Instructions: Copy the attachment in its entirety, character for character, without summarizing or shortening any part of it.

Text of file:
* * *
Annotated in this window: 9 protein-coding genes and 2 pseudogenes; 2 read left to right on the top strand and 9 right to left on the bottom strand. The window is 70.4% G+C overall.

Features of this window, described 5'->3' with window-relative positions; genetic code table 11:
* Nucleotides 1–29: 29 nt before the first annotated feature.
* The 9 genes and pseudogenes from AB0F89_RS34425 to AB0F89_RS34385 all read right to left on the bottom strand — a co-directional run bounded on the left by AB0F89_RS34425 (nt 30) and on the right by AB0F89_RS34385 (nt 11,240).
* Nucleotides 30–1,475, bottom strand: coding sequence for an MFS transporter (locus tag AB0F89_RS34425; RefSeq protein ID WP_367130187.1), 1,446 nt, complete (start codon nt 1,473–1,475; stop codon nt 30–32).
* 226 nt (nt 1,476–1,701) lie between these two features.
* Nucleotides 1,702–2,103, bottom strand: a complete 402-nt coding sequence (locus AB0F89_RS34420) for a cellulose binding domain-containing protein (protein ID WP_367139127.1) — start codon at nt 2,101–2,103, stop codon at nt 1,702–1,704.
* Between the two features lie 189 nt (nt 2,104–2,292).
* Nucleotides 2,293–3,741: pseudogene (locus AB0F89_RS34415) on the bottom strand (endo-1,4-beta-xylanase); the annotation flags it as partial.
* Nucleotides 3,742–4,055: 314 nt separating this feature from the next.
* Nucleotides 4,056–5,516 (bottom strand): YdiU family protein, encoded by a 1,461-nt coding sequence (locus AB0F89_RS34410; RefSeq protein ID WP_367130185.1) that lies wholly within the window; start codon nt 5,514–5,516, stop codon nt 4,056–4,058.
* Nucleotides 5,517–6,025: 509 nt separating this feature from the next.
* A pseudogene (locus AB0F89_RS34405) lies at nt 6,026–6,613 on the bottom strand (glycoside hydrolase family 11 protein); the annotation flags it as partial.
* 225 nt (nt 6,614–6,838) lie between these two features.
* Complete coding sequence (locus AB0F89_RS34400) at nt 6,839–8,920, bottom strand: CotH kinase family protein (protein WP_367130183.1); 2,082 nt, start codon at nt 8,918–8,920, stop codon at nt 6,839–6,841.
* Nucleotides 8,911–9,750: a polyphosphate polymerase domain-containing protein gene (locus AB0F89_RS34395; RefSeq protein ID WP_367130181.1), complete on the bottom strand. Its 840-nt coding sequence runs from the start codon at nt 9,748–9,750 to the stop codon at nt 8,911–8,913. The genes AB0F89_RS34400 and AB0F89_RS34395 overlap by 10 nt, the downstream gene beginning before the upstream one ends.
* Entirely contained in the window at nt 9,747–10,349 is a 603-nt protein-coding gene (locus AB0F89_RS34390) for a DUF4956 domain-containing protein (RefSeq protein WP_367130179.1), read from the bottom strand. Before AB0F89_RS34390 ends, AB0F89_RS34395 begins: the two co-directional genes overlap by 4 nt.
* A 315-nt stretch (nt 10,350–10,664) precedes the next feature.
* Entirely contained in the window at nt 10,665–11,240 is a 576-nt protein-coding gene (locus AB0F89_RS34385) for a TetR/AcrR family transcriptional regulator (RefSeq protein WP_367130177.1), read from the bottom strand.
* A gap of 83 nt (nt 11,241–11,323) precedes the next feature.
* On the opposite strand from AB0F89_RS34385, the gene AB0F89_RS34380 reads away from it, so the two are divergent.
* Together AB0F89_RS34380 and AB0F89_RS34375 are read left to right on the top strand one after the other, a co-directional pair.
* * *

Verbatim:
Annotated in this window: 9 protein-coding genes and 2 pseudogenes; 2 read left to right on the top strand and 9 right to left on the bottom strand. The window is 70.4% G+C overall.

Features of this window, described 5'->3' with window-relative positions; genetic code table 11:
* Nucleotides 1–29: 29 nt before the first annotated feature.
* The 9 genes and pseudogenes from AB0F89_RS34425 to AB0F89_RS34385 all read right to left on the bottom strand — a co-directional run bounded on the left by AB0F89_RS34425 (nt 30) and on the right by AB0F89_RS34385 (nt 11,240).
* Nucleotides 30–1,475, bottom strand: coding sequence for an MFS transporter (locus tag AB0F89_RS34425; RefSeq protein ID WP_367130187.1), 1,446 nt, complete (start codon nt 1,473–1,475; stop codon nt 30–32).
* 226 nt (nt 1,476–1,701) lie between these two features.
* Nucleotides 1,702–2,103, bottom strand: a complete 402-nt coding sequence (locus AB0F89_RS34420) for a cellulose binding domain-containing protein (protein ID WP_367139127.1) — start codon at nt 2,101–2,103, stop codon at nt 1,702–1,704.
* Between the two features lie 189 nt (nt 2,104–2,292).
* Nucleotides 2,293–3,741: pseudogene (locus AB0F89_RS34415) on the bottom strand (endo-1,4-beta-xylanase); the annotation flags it as partial.
* Nucleotides 3,742–4,055: 314 nt separating this feature from the next.
* Nucleotides 4,056–5,516 (bottom strand): YdiU family protein, encoded by a 1,461-nt coding sequence (locus AB0F89_RS34410; RefSeq protein ID WP_367130185.1) that lies wholly within the window; start codon nt 5,514–5,516, stop codon nt 4,056–4,058.
* Nucleotides 5,517–6,025: 509 nt separating this feature from the next.
* A pseudogene (locus AB0F89_RS34405) lies at nt 6,026–6,613 on the bottom strand (glycoside hydrolase family 11 protein); the annotation flags it as partial.
* 225 nt (nt 6,614–6,838) lie between these two features.
* Complete coding sequence (locus AB0F89_RS34400) at nt 6,839–8,920, bottom strand: CotH kinase family protein (protein WP_367130183.1); 2,082 nt, start codon at nt 8,918–8,920, stop codon at nt 6,839–6,841.
* Nucleotides 8,911–9,750: a polyphosphate polymerase domain-containing protein gene (locus AB0F89_RS34395; RefSeq protein ID WP_367130181.1), complete on the bottom strand. Its 840-nt coding sequence runs from the start codon at nt 9,748–9,750 to the stop codon at nt 8,911–8,913. The genes AB0F89_RS34400 and AB0F89_RS34395 overlap by 10 nt, the downstream gene beginning before the upstream one ends.
* Entirely contained in the window at nt 9,747–10,349 is a 603-nt protein-coding gene (locus AB0F89_RS34390) for a DUF4956 domain-containing protein (RefSeq protein WP_367130179.1), read from the bottom strand. Before AB0F89_RS34390 ends, AB0F89_RS34395 begins: the two co-directional genes overlap by 4 nt.
* A 315-nt stretch (nt 10,350–10,664) precedes the next feature.
* Entirely contained in the window at nt 10,665–11,240 is a 576-nt protein-coding gene (locus AB0F89_RS34385) for a TetR/AcrR family transcriptional regulator (RefSeq protein WP_367130177.1), read from the bottom strand.
* A gap of 83 nt (nt 11,241–11,323) precedes the next feature.
* On the opposite strand from AB0F89_RS34385, the gene AB0F89_RS34380 reads away from it, so the two are divergent.
* Together AB0F89_RS34380 and AB0F89_RS34375 are read left to right on the top strand one after the other, a co-directional pair.